Perhaps we don’t want to prepare students for ‘the workforce’ as it stands. There is still racism, sexism and homophobia, particularly at higher levels of employment. There is still a gender pay gap. People’s income is still more likely to match that of their parents’ income, their skin colour, and their gender, than that of their potential. Why would anyone suggest people take therapy to get used to this system, rather than trying to change it? There is a balance to be had with dealing with and accepting current circumstances, whilst also committing to make changes where possible.

Is it not more reasonable to suggest that during their university education, students start to think about the actions that their words perform, instead of pretending ‘academia’ and ‘intellectual debate’ happens in a vacuum? Might it not be academically important to consider the context of one’s ideas, where they come from and why, and moreover in whose interests these ideas work?

If these ideas are perceived to be dangerous, and “fear of federal investigations” and “fear of unreasonable investigation and sanction” are rife within institutions, then perhaps it is not the students who should be receiving therapy for their dysfunctional thinking patterns.

Perhaps, instead, we should deal with the cognitive distortions within the system.

Microaggressions and Trigger Warnings Are Being Deemed Liberal Views Limiting College Students

PreCollegeProgramLL

After reading the article Coddling of the American Mind in the Atlantic, I felt compelled to pen a response. The article suggests that ‘liberal’ views about use of language, ‘trigger warnings’, microaggressions, and avoiding offensive language are damaging to university students’ academic progression and their emotional wellbeing. The discussion here will be in several parts, the first part considers the article’s origins and underlying assumptions.

The article is a worthwhile read after taking into consideration the initial response it elicits. There are references to evidenced based therapies such as Cognitive Behaviour Therapy (CBT), and many examples were given to support their points. Here is an excerpt:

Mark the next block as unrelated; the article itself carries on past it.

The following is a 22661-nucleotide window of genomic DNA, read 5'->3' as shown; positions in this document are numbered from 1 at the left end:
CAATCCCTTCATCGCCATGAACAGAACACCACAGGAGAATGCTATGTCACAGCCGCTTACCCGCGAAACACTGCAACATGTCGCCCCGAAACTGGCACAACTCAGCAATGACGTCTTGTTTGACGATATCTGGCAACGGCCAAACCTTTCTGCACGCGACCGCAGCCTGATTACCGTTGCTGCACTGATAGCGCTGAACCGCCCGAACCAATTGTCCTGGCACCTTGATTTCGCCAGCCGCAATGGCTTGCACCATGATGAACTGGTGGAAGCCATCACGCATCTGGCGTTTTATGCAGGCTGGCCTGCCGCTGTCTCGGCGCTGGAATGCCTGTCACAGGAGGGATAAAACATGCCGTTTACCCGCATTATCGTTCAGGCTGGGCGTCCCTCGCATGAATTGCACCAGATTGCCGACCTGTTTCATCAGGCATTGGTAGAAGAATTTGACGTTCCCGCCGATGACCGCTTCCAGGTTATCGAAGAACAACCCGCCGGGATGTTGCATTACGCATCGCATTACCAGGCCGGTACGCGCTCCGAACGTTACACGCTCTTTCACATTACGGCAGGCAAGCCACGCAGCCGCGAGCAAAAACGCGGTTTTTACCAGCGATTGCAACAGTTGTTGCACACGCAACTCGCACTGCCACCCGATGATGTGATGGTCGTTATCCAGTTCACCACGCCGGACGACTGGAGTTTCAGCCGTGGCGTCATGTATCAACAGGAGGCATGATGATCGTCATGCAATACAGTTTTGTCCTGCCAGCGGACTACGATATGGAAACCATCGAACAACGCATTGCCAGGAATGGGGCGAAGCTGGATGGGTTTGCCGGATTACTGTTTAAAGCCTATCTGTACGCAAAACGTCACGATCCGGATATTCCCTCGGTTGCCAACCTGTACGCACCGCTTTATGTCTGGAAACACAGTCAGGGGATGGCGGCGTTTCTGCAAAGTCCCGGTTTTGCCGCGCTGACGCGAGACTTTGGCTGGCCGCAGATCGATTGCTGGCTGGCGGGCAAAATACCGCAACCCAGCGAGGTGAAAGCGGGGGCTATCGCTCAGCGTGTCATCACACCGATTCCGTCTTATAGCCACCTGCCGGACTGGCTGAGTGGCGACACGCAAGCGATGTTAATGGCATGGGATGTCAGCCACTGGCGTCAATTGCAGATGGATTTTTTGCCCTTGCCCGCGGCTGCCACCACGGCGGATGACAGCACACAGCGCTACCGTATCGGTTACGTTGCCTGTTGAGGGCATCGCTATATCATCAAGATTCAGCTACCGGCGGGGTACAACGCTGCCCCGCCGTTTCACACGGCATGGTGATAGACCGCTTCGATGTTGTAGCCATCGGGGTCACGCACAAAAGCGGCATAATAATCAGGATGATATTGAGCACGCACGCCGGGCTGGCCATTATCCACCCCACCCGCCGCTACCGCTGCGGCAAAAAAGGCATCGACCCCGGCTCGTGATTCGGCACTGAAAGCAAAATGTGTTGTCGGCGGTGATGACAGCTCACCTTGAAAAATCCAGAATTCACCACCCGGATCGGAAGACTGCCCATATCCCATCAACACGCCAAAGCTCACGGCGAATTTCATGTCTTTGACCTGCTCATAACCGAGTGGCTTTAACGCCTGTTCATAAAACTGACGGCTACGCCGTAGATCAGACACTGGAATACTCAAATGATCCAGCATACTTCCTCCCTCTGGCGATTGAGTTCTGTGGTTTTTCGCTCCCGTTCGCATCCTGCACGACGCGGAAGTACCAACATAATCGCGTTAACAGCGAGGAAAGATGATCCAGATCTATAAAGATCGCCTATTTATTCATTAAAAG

Two terms have risen quickly from obscurity into common campus parlance. Microaggressions are small actions or word choices that seem on their face to have no malicious intent but that are thought of as a kind of violence nonetheless. For example, by some campus guidelines, it is a microaggression to ask an Asian American or Latino American “Where were you born?,” because this implies that he or she is not a real American. Trigger warnings are alerts that professors are expected to issue if something in a course might cause a strong emotional response. For example, some students have called for warnings that Chinua Achebe’s Things Fall Apart describes racial violence and that F. Scott Fitzgerald’sThe Great Gatsby portrays misogyny and physical abuse, so that students who have been previously victimized by racism or domestic violence can choose to avoid these works, which they believe might “trigger” a recurrence of past trauma.

The people who wrote this article are rich, white-skinned and well-established men, who work at the moment in business-type jobs. Jonathan Haidt has an incredible list of credentials, including top American universities, a Fulbright scholarship, and a long string of psychological research initiatives – ending in an evolutionary-based model of morality, which suggests that political conservatives have a wider moral base than political liberals. One foundation of Haidt’s theory of morality includes ‘respect for traditions’ and ‘deference to legitimate authority’. A simple reading doesn’t make clear whose authority should be counted as legitimate.

Greg Lukianoff is a “First Amendment lawyer” who spends his time purporting the right to free speech. He describes himself as politically liberal and has written books about unlearning liberty and how to have free speech on university campuses. In 2008, he received the Playboy Freedom of Expression Award ($25,000 for advocates of the First Amendment) and has written for a whole host of well-known media outlets.